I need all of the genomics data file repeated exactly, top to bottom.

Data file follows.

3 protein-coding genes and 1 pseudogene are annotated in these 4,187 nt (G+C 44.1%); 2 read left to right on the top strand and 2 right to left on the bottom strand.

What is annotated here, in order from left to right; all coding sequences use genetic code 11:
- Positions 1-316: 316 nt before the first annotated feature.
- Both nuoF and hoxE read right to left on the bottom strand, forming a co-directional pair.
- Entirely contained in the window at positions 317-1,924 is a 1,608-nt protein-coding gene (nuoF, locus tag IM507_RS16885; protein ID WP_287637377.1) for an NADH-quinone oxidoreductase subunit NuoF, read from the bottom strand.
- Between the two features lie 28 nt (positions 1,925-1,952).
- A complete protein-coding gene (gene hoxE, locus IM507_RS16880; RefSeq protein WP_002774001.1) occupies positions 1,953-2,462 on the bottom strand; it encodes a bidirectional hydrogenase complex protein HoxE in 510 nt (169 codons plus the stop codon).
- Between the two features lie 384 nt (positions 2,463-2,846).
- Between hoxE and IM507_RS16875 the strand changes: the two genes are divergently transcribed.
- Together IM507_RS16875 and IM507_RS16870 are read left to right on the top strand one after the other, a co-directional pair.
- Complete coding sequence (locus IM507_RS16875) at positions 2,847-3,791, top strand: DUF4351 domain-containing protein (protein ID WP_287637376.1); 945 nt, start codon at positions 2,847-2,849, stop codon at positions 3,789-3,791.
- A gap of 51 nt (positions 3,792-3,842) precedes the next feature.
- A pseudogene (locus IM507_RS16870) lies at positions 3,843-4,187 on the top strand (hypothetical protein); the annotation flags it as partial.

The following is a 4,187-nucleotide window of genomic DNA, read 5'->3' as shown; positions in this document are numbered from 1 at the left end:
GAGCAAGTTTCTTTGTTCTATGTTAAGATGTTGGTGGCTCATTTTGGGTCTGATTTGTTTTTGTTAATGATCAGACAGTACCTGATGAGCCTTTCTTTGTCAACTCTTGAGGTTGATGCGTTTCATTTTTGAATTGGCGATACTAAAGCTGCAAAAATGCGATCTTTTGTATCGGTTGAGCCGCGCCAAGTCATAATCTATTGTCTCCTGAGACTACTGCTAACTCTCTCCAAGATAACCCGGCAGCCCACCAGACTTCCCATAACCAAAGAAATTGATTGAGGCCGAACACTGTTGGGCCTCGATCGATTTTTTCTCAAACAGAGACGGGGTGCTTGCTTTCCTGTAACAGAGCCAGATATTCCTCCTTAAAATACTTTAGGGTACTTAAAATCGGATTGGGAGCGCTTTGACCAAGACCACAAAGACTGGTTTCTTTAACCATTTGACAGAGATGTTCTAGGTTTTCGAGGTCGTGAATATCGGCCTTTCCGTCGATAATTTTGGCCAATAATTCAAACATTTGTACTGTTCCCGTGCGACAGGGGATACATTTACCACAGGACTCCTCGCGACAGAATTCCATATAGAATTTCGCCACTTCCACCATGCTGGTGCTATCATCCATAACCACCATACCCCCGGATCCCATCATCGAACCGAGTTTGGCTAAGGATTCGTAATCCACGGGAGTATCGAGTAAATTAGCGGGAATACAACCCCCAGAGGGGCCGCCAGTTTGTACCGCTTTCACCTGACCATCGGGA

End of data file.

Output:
3 protein-coding genes and 1 pseudogene are annotated in these 4,187 nt (G+C 44.1%); 2 read left to right on the top strand and 2 right to left on the bottom strand.

What is annotated here, in order from left to right; all coding sequences use genetic code 11:
- Positions 1-316: 316 nt before the first annotated feature.
- Both nuoF and hoxE read right to left on the bottom strand, forming a co-directional pair.
- Entirely contained in the window at positions 317-1,924 is a 1,608-nt protein-coding gene (nuoF, locus tag IM507_RS16885; protein ID WP_287637377.1) for an NADH-quinone oxidoreductase subunit NuoF, read from the bottom strand.
- Between the two features lie 28 nt (positions 1,925-1,952).
- A complete protein-coding gene (gene hoxE, locus IM507_RS16880; RefSeq protein WP_002774001.1) occupies positions 1,953-2,462 on the bottom strand; it encodes a bidirectional hydrogenase complex protein HoxE in 510 nt (169 codons plus the stop codon).
- Between the two features lie 384 nt (positions 2,463-2,846).
- Between hoxE and IM507_RS16875 the strand changes: the two genes are divergently transcribed.
- Together IM507_RS16875 and IM507_RS16870 are read left to right on the top strand one after the other, a co-directional pair.
- Complete coding sequence (locus IM507_RS16875) at positions 2,847-3,791, top strand: DUF4351 domain-containing protein (protein ID WP_287637376.1); 945 nt, start codon at positions 2,847-2,849, stop codon at positions 3,789-3,791.
- A gap of 51 nt (positions 3,792-3,842) precedes the next feature.
- A pseudogene (locus IM507_RS16870) lies at positions 3,843-4,187 on the top strand (hypothetical protein); the annotation flags it as partial.

The following is a 4,187-nucleotide window of genomic DNA, read 5'->3' as shown; positions in this document are numbered from 1 at the left end:
GAGCAAGTTTCTTTGTTCTATGTTAAGATGTTGGTGGCTCATTTTGGGTCTGATTTGTTTTTGTTAATGATCAGACAGTACCTGATGAGCCTTTCTTTGTCAACTCTTGAGGTTGATGCGTTTCATTTTTGAATTGGCGATACTAAAGCTGCAAAAATGCGATCTTTTGTATCGGTTGAGCCGCGCCAAGTCATAATCTATTGTCTCCTGAGACTACTGCTAACTCTCTCCAAGATAACCCGGCAGCCCACCAGACTTCCCATAACCAAAGAAATTGATTGAGGCCGAACACTGTTGGGCCTCGATCGATTTTTTCTCAAACAGAGACGGGGTGCTTGCTTTCCTGTAACAGAGCCAGATATTCCTCCTTAAAATACTTTAGGGTACTTAAAATCGGATTGGGAGCGCTTTGACCAAGACCACAAAGACTGGTTTCTTTAACCATTTGACAGAGATGTTCTAGGTTTTCGAGGTCGTGAATATCGGCCTTTCCGTCGATAATTTTGGCCAATAATTCAAACATTTGTACTGTTCCCGTGCGACAGGGGATACATTTACCACAGGACTCCTCGCGACAGAATTCCATATAGAATTTCGCCACTTCCACCATGCTGGTGCTATCATCCATAACCACCATACCCCCGGATCCCATCATCGAACCGAGTTTGGCTAAGGATTCGTAATCCACGGGAGTATCGAGTAAATTAGCGGGAATACAACCCCCAGAGGGGCCGCCAGTTTGTACCGCTTTCACCTGACCATCGGGA